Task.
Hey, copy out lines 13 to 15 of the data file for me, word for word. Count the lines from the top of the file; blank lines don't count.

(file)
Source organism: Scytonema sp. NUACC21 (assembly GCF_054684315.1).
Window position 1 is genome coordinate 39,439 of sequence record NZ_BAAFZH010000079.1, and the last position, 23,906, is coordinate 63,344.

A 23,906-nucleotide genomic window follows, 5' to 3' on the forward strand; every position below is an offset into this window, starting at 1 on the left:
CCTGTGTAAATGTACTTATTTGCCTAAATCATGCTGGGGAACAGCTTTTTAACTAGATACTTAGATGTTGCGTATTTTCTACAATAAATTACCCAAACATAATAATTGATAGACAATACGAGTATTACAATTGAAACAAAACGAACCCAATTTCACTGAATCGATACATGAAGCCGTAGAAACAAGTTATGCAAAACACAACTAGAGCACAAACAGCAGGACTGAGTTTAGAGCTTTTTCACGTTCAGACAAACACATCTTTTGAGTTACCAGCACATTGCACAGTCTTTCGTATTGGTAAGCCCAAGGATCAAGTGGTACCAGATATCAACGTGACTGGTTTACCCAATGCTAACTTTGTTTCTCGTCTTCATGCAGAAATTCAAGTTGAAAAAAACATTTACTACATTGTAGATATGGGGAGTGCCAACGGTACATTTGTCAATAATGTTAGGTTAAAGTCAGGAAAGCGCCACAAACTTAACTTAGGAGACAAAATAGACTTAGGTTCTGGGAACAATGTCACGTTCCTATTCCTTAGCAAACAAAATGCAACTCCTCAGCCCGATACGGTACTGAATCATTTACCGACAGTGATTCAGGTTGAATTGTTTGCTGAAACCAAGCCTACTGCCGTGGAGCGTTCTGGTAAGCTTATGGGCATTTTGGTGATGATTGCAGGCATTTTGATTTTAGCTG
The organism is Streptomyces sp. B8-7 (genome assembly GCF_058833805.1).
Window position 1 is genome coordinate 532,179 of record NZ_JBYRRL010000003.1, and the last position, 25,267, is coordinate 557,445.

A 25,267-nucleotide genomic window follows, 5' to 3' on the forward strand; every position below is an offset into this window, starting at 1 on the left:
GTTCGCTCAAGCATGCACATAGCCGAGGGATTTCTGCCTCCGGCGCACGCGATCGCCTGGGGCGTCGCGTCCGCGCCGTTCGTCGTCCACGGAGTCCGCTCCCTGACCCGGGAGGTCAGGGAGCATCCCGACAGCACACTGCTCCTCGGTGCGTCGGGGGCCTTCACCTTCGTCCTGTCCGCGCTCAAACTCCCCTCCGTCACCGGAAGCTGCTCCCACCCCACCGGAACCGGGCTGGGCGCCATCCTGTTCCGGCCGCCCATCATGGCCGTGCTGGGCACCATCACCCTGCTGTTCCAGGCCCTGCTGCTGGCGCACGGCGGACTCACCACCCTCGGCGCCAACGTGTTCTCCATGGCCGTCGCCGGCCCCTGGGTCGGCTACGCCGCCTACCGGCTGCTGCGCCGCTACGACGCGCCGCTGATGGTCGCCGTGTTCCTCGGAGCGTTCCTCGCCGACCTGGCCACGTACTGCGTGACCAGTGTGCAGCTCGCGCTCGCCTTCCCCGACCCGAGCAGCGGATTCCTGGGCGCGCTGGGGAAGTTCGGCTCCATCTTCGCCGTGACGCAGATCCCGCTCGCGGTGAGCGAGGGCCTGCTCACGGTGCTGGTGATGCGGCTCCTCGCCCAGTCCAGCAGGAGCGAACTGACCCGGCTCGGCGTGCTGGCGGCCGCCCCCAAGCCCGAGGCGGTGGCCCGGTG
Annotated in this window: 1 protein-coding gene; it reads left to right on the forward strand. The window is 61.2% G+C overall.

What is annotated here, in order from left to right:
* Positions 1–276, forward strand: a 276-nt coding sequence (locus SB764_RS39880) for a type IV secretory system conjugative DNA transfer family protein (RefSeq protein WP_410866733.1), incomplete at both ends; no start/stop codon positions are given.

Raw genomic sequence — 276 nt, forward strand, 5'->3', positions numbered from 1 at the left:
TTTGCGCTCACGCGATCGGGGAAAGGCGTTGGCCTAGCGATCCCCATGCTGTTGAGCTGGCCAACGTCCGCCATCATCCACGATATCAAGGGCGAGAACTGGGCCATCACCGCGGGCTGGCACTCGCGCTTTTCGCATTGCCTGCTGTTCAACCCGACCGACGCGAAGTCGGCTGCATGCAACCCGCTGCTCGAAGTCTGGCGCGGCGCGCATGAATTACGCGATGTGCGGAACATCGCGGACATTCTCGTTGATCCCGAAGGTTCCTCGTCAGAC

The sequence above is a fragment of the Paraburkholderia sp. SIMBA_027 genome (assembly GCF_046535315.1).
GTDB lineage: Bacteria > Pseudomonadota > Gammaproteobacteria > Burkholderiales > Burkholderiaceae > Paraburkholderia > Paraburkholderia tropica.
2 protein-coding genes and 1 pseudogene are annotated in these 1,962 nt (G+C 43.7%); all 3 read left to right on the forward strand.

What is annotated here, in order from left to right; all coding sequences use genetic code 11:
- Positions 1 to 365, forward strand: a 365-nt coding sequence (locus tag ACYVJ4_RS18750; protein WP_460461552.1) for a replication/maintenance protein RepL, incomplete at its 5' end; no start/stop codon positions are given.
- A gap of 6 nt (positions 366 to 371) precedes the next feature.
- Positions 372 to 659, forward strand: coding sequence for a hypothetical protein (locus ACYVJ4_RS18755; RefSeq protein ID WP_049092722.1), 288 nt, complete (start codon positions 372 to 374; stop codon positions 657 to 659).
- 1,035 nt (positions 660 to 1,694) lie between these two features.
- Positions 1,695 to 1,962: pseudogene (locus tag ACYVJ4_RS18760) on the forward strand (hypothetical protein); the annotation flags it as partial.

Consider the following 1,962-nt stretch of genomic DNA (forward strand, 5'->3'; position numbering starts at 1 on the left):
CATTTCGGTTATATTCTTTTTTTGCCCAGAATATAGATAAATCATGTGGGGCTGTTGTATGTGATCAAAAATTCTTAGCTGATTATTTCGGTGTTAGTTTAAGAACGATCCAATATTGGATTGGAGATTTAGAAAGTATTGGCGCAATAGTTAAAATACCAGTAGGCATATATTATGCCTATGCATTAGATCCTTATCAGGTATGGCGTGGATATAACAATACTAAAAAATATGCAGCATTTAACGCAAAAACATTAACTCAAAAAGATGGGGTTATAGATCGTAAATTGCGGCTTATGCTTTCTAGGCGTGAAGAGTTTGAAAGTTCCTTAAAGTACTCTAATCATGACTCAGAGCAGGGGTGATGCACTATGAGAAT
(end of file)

TTTGCGCTCACGCGATCGGGGAAAGGCGTTGGCCTAGCGATCCCCATGCTGTTGAGCTGGCCAACGTCCGCCATCATCCACGATATCAAGGGCGAGAACTGGGCCATCACCGCGGGCTGGCACTCGCGCTTTTCGCATTGCCTGCTGTTCAACCCGACCGACGCGAAGTCGGCTGCATGCAACCCGCTGCTCGAAGTCTGGCGCGGCGCGCATGAATTACGCGATGTGCGGAACATCGCGGACATTCTCGTTGATCCCGAAGGTTCCTCGTCAGAC

The sequence above is a fragment of the Paraburkholderia sp. SIMBA_027 genome (assembly GCF_046535315.1).
GTDB lineage: Bacteria > Pseudomonadota > Gammaproteobacteria > Burkholderiales > Burkholderiaceae > Paraburkholderia > Paraburkholderia tropica.